Type 2 Diabetes

Type 2 diabetes is the most common form found in the US. Ninety to ninety-five percent of people diagnosed with diabetes have this type.

Usually developed later in life, it is most commonly diagnosed in people over the age of fifty-five, but in many cases as young as forty or even younger.

This is because eighty percent of people diagnosed with type 2 diabetes are overweight. With obesity at an all time high, the diagnoses for type 2 diabetes is also at an all time high.

In type 2 diabetes, the pancreas is still producing insulin, but for some unknown reason, the body is not able to utilize it effectively. As a result, just as in type 1 diabetes, type 2 people develop a dangerous buildup of glucose in the blood and the body is not able to utilize it for fuel.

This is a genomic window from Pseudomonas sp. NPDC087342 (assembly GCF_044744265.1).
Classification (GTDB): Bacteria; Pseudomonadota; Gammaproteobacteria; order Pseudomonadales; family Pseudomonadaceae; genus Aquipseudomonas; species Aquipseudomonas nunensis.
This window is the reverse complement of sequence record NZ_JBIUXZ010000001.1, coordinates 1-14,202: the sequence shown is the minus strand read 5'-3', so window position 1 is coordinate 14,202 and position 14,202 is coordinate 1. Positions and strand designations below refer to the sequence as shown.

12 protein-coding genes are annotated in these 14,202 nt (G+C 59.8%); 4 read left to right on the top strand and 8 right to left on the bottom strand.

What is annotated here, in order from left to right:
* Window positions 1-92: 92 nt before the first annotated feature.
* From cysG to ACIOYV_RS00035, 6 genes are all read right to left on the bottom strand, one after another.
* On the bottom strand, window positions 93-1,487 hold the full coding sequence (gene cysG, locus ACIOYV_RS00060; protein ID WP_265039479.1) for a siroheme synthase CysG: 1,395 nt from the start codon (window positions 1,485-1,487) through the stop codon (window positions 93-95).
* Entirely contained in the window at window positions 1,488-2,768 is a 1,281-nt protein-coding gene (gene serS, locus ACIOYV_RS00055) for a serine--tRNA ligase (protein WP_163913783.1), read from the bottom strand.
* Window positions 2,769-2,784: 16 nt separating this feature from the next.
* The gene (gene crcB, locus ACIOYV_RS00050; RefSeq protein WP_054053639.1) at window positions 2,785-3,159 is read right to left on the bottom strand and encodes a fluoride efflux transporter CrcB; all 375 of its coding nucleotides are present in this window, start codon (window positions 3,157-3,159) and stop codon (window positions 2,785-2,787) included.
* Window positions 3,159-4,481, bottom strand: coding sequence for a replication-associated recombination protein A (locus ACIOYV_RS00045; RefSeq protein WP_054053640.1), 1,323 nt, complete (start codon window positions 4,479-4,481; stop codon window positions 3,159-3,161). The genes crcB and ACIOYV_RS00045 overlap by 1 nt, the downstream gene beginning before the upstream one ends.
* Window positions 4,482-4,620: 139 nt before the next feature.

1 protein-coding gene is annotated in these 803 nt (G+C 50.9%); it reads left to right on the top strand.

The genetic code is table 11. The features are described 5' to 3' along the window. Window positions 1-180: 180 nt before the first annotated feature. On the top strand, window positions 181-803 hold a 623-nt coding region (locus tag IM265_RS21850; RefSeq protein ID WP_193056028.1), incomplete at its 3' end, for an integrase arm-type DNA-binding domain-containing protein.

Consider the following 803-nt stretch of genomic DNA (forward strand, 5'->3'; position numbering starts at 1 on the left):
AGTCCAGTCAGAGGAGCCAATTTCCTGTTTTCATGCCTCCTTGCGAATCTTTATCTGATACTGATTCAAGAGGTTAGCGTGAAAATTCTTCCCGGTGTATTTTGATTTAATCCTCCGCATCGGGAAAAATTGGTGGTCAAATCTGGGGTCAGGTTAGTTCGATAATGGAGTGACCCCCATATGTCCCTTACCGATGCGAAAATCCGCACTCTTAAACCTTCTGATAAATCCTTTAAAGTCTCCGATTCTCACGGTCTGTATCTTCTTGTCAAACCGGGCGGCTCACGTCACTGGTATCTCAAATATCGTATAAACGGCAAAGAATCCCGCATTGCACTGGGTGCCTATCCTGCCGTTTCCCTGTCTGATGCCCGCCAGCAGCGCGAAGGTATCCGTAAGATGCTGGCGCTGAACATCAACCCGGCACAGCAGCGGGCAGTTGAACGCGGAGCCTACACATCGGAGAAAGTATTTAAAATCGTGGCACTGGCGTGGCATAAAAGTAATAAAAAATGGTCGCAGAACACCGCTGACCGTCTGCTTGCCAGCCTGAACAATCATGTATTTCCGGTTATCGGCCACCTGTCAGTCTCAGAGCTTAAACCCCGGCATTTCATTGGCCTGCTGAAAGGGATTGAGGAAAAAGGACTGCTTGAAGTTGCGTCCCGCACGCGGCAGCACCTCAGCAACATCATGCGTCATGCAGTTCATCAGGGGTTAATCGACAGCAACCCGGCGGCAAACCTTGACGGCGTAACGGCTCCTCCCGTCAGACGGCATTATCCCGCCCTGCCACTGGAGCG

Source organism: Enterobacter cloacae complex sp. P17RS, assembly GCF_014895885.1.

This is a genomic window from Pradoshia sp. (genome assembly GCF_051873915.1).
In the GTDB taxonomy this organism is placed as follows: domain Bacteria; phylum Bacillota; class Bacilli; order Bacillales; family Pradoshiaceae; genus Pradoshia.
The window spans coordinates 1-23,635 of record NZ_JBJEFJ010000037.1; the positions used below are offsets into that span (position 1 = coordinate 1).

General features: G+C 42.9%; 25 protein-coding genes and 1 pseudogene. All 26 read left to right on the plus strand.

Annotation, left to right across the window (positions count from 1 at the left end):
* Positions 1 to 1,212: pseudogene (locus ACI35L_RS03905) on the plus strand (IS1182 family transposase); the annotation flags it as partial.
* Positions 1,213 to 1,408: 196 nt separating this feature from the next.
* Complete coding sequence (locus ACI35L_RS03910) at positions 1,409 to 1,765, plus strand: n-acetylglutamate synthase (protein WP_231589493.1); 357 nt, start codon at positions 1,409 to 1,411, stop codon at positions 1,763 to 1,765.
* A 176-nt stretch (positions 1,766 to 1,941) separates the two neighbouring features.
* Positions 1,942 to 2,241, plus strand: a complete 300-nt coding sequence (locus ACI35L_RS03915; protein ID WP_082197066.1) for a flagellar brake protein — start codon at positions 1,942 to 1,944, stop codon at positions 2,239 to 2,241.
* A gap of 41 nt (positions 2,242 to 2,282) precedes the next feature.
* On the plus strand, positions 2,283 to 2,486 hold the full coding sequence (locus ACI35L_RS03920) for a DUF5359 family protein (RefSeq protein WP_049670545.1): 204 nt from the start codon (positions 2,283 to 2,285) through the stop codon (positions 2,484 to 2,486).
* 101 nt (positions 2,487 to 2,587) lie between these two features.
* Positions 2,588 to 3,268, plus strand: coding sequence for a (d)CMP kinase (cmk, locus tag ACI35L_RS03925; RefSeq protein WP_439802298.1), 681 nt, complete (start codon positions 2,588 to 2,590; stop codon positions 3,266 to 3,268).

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People who have type 2 diabetes may see their symptoms develop over time. They are not usually as noticeable as the type 1 symptoms.

Symptoms include fatigue, frequent urination, especially throughout the night hours, unusual thirst, weight loss, frequent infections and slow healing sores.

In fact, sores may never heal and if not treated it is common for people to have limbs amputated. This usually occurs in the legs, feet and toes.

Also as with type 1, if the symptoms go untreated and insulin is not administered when necessary, the patient runs the risk of slipping into a diabetic coma, which can be fatal.

It is important if you have any symptoms of type 1 or 2 diabetes you speak with a health professional and get tested.

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